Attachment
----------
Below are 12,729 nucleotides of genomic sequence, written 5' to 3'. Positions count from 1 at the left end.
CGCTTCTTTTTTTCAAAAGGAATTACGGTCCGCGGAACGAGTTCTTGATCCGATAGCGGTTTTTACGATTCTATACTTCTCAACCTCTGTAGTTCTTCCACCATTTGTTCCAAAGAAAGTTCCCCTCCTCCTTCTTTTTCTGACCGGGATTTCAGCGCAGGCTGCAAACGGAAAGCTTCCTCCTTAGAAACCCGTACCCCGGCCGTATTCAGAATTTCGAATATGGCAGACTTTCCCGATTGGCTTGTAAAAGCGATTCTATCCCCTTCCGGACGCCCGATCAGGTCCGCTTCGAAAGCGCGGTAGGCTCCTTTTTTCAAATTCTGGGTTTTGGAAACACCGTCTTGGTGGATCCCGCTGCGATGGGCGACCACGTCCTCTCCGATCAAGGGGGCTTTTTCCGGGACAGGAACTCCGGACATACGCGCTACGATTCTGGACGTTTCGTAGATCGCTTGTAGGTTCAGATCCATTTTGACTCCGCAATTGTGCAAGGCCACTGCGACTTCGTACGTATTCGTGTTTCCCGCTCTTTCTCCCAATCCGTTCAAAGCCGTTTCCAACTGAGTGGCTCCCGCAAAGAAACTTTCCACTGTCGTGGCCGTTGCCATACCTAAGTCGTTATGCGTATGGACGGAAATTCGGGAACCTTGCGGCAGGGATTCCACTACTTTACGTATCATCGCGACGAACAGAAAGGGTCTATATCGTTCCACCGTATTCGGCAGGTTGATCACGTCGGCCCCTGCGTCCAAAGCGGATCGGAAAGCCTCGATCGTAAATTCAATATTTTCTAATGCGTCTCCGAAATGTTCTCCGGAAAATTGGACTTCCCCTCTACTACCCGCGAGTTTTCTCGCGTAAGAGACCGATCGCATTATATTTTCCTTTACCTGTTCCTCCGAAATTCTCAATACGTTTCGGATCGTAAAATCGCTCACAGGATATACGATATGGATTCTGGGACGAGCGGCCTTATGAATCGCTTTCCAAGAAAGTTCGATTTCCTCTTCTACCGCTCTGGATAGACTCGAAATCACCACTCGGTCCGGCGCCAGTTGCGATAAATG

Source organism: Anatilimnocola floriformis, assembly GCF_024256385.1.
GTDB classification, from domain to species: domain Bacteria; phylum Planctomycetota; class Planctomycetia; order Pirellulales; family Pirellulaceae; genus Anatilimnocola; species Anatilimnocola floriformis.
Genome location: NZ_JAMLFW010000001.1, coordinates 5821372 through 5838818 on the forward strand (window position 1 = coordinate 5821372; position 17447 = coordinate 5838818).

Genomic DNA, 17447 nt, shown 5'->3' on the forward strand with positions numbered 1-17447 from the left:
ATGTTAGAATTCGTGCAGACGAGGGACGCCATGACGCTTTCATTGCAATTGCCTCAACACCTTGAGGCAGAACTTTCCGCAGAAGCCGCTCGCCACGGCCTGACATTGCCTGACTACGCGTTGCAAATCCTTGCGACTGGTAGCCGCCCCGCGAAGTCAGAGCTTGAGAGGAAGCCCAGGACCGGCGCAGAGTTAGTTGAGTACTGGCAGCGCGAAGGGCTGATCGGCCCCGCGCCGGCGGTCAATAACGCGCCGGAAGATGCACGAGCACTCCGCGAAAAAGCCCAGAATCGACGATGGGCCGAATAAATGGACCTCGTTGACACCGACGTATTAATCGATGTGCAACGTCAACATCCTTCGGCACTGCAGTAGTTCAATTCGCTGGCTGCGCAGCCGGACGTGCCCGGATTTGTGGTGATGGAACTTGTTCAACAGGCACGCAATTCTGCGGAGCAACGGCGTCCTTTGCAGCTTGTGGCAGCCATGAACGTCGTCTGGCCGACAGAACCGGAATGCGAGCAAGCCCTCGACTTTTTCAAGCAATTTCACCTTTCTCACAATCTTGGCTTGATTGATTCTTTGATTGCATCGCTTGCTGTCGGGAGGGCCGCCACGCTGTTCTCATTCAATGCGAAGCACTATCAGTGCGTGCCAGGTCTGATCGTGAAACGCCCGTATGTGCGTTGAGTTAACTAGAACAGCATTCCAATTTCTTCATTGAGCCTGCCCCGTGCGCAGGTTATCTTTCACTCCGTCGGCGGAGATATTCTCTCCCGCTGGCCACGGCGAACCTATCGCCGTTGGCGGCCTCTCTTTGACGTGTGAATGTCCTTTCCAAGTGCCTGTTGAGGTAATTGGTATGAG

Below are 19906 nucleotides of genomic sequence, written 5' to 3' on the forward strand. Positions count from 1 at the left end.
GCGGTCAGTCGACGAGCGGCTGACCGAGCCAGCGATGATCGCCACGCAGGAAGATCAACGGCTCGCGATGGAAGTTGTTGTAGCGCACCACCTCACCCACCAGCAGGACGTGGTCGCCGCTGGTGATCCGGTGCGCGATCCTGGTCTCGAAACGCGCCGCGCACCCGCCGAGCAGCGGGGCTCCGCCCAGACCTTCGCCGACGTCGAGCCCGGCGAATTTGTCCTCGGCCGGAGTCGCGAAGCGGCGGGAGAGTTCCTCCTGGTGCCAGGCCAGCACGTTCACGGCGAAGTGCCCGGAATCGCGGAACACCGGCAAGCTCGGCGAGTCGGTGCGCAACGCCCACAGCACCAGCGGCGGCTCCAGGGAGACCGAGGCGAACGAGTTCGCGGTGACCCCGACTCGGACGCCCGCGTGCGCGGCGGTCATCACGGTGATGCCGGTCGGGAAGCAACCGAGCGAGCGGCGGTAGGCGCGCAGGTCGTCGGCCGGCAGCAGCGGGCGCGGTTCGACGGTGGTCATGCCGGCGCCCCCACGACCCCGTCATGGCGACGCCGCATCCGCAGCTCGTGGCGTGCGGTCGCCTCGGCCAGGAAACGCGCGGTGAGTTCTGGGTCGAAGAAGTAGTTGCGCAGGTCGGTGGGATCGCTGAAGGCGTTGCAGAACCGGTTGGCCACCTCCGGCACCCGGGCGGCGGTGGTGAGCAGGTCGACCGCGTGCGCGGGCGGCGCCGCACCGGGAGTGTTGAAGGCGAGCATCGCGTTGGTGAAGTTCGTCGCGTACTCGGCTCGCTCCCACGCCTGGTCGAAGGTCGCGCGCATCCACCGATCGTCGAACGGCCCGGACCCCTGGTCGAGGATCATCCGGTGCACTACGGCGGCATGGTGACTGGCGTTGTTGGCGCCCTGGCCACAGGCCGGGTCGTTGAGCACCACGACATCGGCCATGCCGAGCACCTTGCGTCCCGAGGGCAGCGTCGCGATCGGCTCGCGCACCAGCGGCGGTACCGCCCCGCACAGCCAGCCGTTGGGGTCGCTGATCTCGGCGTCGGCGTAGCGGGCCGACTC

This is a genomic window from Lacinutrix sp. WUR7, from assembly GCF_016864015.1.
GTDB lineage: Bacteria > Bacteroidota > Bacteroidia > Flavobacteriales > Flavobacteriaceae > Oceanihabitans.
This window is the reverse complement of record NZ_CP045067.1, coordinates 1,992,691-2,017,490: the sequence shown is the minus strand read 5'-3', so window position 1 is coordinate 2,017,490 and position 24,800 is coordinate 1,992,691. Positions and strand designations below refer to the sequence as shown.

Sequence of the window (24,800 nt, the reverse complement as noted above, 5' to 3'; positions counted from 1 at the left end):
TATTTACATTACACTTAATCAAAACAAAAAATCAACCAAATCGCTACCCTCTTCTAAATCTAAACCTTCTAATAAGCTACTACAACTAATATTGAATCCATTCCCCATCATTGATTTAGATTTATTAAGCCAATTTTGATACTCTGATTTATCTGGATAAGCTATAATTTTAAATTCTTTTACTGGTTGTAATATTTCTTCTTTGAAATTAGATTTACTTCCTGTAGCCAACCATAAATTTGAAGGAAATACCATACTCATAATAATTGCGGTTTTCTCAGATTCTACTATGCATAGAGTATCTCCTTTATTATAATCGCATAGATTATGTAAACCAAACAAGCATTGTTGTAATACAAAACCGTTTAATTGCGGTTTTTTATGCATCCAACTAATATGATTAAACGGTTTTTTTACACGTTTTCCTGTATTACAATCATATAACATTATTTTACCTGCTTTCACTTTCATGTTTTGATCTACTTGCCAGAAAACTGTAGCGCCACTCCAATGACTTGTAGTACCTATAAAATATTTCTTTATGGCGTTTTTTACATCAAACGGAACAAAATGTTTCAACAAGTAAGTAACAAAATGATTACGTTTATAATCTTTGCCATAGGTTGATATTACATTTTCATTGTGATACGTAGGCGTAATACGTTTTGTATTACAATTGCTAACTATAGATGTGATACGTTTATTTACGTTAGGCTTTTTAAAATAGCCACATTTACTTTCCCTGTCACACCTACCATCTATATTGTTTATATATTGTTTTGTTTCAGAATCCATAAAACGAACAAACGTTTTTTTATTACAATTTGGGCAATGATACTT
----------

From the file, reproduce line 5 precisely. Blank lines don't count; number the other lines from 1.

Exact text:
Genome location: NZ_JAMLFW010000001.1, coordinates 5821372 through 5838818 on the forward strand (window position 1 = coordinate 5821372; position 17447 = coordinate 5838818).